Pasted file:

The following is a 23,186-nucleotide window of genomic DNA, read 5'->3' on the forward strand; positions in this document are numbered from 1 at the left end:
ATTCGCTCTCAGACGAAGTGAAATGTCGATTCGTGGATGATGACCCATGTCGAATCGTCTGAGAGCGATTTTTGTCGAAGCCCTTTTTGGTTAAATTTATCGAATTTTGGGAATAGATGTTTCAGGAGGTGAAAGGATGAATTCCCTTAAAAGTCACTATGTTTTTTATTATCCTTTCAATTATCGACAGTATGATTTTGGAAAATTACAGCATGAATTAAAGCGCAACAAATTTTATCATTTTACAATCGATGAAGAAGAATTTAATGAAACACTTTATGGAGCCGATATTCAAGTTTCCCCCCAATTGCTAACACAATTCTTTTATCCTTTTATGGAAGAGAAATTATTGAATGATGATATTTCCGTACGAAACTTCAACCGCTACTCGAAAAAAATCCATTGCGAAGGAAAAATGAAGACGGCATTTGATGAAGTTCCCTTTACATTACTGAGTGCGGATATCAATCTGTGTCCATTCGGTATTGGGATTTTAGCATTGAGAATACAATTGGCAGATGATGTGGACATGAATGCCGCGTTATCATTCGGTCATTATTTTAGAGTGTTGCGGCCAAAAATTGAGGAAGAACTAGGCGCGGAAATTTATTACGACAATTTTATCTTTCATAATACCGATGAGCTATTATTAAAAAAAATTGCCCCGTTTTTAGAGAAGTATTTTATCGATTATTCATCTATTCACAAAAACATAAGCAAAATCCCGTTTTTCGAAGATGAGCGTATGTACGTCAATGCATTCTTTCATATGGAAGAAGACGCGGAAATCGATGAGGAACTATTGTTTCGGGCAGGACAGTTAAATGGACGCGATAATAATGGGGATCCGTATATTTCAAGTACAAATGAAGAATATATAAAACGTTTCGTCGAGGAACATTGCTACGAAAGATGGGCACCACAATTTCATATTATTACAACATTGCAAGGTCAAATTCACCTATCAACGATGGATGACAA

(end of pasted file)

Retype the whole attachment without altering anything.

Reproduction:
The following is a 23,186-nucleotide window of genomic DNA, read 5'->3' on the forward strand; positions in this document are numbered from 1 at the left end:
ATTCGCTCTCAGACGAAGTGAAATGTCGATTCGTGGATGATGACCCATGTCGAATCGTCTGAGAGCGATTTTTGTCGAAGCCCTTTTTGGTTAAATTTATCGAATTTTGGGAATAGATGTTTCAGGAGGTGAAAGGATGAATTCCCTTAAAAGTCACTATGTTTTTTATTATCCTTTCAATTATCGACAGTATGATTTTGGAAAATTACAGCATGAATTAAAGCGCAACAAATTTTATCATTTTACAATCGATGAAGAAGAATTTAATGAAACACTTTATGGAGCCGATATTCAAGTTTCCCCCCAATTGCTAACACAATTCTTTTATCCTTTTATGGAAGAGAAATTATTGAATGATGATATTTCCGTACGAAACTTCAACCGCTACTCGAAAAAAATCCATTGCGAAGGAAAAATGAAGACGGCATTTGATGAAGTTCCCTTTACATTACTGAGTGCGGATATCAATCTGTGTCCATTCGGTATTGGGATTTTAGCATTGAGAATACAATTGGCAGATGATGTGGACATGAATGCCGCGTTATCATTCGGTCATTATTTTAGAGTGTTGCGGCCAAAAATTGAGGAAGAACTAGGCGCGGAAATTTATTACGACAATTTTATCTTTCATAATACCGATGAGCTATTATTAAAAAAAATTGCCCCGTTTTTAGAGAAGTATTTTATCGATTATTCATCTATTCACAAAAACATAAGCAAAATCCCGTTTTTCGAAGATGAGCGTATGTACGTCAATGCATTCTTTCATATGGAAGAAGACGCGGAAATCGATGAGGAACTATTGTTTCGGGCAGGACAGTTAAATGGACGCGATAATAATGGGGATCCGTATATTTCAAGTACAAATGAAGAATATATAAAACGTTTCGTCGAGGAACATTGCTACGAAAGATGGGCACCACAATTTCATATTATTACAACATTGCAAGGTCAAATTCACCTATCAACGATGGATGACAA